This from the Japan Today.
When 27-year IBM veteran Martin Jetter came to Tokyo last year, the new president of the technology giant’s Japanese arm had a radical idea: hold workers accountable for performance.
Within months of Jetter’s arrival, IBM Japan fired a group of workers deemed to be underperforming in the kind of restructuring common in many Western countries but rare in Japan, where the most sought-after jobs have carried a promise of lifetime employment.
International Business Machines is now being sued for wrongful termination in what is shaping up as a legal test case in one of the most divisive and politically charged issues facing Prime Minister Shinzo Abe – whether to make it easier for companies operating in Japan to fire workers.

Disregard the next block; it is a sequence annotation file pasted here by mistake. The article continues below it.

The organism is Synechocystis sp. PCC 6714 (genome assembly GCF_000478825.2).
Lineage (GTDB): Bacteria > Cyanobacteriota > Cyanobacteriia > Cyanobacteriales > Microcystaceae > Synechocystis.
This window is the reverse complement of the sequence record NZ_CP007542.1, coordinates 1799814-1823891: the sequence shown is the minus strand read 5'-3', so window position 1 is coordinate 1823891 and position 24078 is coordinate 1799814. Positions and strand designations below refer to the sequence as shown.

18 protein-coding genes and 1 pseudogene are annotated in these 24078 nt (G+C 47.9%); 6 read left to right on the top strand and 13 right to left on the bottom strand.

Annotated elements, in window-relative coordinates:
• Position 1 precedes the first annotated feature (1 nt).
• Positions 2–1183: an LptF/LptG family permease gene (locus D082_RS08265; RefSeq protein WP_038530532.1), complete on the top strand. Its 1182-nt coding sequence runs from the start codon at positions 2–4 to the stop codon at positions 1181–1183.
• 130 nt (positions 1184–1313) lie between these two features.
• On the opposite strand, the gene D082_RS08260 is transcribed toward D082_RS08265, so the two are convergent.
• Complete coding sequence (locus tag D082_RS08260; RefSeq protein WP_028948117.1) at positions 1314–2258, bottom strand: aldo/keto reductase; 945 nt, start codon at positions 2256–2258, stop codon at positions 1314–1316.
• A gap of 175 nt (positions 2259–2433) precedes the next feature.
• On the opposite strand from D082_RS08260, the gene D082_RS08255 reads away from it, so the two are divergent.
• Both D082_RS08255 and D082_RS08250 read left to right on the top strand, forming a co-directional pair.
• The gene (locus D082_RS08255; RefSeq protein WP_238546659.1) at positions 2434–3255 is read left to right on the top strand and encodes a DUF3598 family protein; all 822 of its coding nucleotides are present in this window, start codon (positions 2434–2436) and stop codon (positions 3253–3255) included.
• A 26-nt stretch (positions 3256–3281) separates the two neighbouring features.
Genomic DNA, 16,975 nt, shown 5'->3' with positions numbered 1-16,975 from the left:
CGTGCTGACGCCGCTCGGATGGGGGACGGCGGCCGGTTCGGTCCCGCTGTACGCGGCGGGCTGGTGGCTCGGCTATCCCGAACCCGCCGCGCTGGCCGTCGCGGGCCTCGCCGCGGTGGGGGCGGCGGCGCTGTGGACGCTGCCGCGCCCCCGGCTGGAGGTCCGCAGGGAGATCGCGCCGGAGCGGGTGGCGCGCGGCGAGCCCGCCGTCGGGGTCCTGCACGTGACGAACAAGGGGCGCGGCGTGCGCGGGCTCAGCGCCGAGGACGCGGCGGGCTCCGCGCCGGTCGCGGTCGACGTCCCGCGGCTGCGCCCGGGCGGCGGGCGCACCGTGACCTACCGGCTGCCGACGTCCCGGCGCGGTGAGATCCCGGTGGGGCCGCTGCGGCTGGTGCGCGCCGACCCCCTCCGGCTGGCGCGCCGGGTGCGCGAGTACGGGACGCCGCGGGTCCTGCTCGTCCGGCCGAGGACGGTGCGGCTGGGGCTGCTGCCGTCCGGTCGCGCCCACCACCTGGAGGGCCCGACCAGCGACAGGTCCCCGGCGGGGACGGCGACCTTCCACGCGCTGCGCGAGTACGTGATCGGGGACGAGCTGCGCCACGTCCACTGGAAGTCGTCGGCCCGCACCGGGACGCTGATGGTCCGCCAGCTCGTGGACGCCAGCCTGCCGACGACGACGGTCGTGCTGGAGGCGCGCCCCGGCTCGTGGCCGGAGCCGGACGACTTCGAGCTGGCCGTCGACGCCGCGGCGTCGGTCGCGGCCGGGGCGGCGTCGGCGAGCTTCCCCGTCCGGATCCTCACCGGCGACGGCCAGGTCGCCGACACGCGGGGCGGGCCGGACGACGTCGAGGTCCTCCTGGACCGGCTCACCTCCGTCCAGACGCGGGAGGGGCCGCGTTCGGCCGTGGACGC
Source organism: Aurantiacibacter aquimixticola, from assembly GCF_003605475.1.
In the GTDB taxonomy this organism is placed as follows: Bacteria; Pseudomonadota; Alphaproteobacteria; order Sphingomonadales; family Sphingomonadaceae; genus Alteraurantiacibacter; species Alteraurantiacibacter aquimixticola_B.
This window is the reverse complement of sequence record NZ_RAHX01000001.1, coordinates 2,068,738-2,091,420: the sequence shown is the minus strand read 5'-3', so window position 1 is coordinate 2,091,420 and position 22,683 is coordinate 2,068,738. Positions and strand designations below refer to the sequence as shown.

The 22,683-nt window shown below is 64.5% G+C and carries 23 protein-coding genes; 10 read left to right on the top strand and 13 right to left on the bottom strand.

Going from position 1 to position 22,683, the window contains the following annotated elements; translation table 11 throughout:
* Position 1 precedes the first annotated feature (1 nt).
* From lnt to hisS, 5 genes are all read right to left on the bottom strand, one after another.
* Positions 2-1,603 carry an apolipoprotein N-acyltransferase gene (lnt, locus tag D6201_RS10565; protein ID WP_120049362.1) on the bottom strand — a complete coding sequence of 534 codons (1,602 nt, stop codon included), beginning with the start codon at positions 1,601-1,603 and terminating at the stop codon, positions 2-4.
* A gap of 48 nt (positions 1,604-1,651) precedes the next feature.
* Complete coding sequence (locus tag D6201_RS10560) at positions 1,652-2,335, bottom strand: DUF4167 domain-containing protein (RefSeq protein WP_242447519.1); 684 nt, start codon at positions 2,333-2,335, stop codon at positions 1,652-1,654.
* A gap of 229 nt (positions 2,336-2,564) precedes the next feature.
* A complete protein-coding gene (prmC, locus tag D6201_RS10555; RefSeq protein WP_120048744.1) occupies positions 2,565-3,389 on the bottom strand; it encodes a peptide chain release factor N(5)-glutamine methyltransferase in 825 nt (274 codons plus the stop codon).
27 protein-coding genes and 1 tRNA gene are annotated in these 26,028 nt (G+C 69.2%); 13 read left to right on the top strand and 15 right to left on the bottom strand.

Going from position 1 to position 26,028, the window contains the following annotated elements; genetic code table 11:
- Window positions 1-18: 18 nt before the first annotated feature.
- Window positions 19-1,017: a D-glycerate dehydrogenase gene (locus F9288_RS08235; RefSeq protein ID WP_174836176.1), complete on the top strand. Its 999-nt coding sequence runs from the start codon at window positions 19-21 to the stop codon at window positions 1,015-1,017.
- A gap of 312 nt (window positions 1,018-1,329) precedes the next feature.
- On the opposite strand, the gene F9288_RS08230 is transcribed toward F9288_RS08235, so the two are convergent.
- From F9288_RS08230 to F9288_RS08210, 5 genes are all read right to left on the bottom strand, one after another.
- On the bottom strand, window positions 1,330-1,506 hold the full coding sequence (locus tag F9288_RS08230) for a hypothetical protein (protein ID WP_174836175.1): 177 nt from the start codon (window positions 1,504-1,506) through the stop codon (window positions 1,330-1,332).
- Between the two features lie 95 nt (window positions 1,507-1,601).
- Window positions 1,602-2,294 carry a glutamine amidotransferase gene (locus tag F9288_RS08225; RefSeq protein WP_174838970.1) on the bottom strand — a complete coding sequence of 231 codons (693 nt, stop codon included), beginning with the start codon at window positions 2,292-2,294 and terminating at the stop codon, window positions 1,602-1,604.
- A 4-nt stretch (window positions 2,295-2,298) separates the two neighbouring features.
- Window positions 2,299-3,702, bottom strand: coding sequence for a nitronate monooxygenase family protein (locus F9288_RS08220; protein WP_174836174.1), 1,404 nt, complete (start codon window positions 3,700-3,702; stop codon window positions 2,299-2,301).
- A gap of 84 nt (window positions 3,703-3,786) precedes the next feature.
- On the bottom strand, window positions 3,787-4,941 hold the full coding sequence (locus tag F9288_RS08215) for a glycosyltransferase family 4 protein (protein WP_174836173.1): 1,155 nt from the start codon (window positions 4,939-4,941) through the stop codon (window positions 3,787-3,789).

Who is being sued is IBM Japan, technically, but it’s pretty clear from the article that Jetter was sent to Japan to restructure IBM Japan, and that the company is leaning hard against what is well understood as settled labor law, that you can’t just start calling people incompetents and letting them go on an afternoon’s notice.
Certain individuals in Japan are calling for labor market changes, under the banner of “reform”, but if, or whenever, the Japanese Diet would make those changes, it doesn’t change the fact that companies can’t just skirt the laws they find inconvenient. That is really quite an import of foreign thinking!
[Update: poison taster is a phrase coming from a former IBM president, Takuma Otoshi.]